I'm not a real bird enthusiast, but possess a casual interest. There's a pair of horned owls at our RV park and I don't tire of listening to their eerie sounds or trying to catch a glimpse of them nesting in the palm trees. I've become more acquainted with birds of the desert as the park is full of doves, cactus wrens and, my favorite, Gambel's Quail. These three titles about birds caught my casual interest.
by Sallie Wolf, designed by Micah Bornstein
This is a lovely book of poems and more about bird identification and behavior, a textual and visual record of observations designed like a actual journal. The poems are brief, only a few reach 16-18 lines, and are mostly descriptive with some thoughtful, emotional overtones. The ink drawings and watercolors leave an immediate, ephemeral feel as if they were swiftly done rather than studied. Quick but not sloppy. The arrangement is by season, beginning with spring. Alongside the free-verse poems are an occasional haiku, lists of birds seen, and short notes such as "April 23 -- First sighting of a white-throat -- I've been hearing them for about 3 days." The poems appear in a traditional serif font, while notes and lists are hand-written. The journal-like feel is carried throughout. A note reads "Illustrations done in watercolors and pen and ink on Sallie's original journal pages and on handmade paper, then scanned and manipulated in Photoshop." I appreciate the author sharing her love of nature in such a creative way.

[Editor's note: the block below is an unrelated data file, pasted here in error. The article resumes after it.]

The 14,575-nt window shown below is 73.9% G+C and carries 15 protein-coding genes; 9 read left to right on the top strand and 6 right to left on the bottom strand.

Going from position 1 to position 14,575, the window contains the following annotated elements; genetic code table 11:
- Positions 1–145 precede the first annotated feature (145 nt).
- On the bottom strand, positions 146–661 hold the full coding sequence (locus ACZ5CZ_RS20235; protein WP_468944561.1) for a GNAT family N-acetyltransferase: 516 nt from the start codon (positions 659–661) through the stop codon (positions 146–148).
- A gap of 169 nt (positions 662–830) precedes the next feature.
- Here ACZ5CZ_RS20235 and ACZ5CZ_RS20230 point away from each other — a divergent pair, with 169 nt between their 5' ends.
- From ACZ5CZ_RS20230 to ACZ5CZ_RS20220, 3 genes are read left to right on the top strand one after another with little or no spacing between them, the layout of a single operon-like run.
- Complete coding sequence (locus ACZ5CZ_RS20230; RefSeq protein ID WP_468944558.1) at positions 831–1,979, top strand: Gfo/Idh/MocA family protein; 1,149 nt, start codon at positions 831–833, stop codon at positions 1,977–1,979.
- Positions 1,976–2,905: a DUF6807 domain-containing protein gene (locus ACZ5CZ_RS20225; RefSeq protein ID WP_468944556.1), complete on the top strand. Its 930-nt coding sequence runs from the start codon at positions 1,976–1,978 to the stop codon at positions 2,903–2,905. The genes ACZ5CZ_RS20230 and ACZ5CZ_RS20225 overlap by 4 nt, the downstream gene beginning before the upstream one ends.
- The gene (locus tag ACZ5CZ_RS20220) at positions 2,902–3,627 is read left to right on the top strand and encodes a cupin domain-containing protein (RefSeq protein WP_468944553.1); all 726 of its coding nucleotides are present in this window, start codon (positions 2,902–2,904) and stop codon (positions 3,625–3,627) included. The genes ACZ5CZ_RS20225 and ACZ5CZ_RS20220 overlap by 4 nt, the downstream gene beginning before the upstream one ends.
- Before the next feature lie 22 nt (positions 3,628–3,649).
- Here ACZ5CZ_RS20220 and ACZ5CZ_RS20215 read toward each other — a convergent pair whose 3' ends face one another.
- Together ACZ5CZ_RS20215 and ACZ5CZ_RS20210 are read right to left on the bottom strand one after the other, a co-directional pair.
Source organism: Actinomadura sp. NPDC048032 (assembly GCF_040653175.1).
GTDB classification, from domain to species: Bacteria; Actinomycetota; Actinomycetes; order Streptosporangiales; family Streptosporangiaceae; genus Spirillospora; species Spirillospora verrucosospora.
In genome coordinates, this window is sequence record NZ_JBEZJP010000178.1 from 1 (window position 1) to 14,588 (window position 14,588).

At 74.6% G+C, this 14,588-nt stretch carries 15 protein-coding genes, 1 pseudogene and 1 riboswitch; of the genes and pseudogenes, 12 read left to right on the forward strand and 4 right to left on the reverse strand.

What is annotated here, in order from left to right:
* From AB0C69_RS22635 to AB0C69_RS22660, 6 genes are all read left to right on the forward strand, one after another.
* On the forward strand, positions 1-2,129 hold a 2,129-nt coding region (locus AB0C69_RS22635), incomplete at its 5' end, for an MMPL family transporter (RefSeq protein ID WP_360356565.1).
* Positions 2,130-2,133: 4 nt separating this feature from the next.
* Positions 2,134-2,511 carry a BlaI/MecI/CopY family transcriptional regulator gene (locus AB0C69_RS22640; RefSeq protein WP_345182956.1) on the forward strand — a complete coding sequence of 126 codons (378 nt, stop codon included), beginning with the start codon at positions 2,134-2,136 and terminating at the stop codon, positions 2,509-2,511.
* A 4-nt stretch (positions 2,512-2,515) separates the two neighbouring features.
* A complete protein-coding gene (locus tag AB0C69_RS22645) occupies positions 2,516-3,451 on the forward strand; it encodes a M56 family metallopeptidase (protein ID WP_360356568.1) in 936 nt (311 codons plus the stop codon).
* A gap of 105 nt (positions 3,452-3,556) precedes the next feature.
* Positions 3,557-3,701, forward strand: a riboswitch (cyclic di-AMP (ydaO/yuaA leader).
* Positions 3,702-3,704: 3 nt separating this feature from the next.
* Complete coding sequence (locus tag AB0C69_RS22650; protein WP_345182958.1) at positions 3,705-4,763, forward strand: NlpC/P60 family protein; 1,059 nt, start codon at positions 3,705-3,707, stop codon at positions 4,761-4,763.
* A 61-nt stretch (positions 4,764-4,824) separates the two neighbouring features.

from one of my favorite poems "Robins Take a Bath"
Fluffy fledglings preen their feathers.
Four birds fly away.
Freshly groomed and tidy robins,
finished for the day.
by Susan Blackaby, illustrated by Jamie Hogan
This one's only peripherally about birds, really. It's focus is animals and their habitats. The chapter headings -- Desert, Grassland, Shoreline, Wetland, Woodland -- each have a double page spread illustrating representative animals in the habitat. The untitled poems are a combination of free verse and various forms. Rather than noting the forms on the page where the poem appears they are noted in the back matter in a section titled "Writing Poetry" which also includes useful information about ideas and writing techniques like alliteration. The effective, black & white illustrations, done in mixed media and pastels and charcoal, complement and don't overwhelm the poems. One I like begins "The sweetest home sweet home must be a hive,/Humming with activities of bees. They never wipe their feet when they arrive;/They track their tacky nectar where they please." A gratifying melding of science, art and literature.
An Egret's Day
by Jane Yolen, photographs by Jason Stemple
Wordsong/Boyds Mills, 2010
Hardcover Nonfiction/ Poetry
Here's another appealing combination of science, poetry and art informing readers about the striking Great Egret, a migratory bird of the heron family. Double-page spread include a poem, short paragraph of factual information, and one or more stunning photographs of the bird in flight, on trees, in the water. As the title suggests the finely-crafted poems follow egrets from morning through evening and provide thoughtful observation. "Close-up" begins "As conscious of his beauty/As any Hollywood star,/The egret poses." and is accompanied by a head-and-shoulders shot of the bird, white feathers tinted with a rosy glow. The image, words and design work beautifully together. This is Yolen's and Stemple's fourteenth book together and they are a fine team.
Thanks to Charlesbridge and Raab Associates (for Jane Yolen's title) for providing review copies.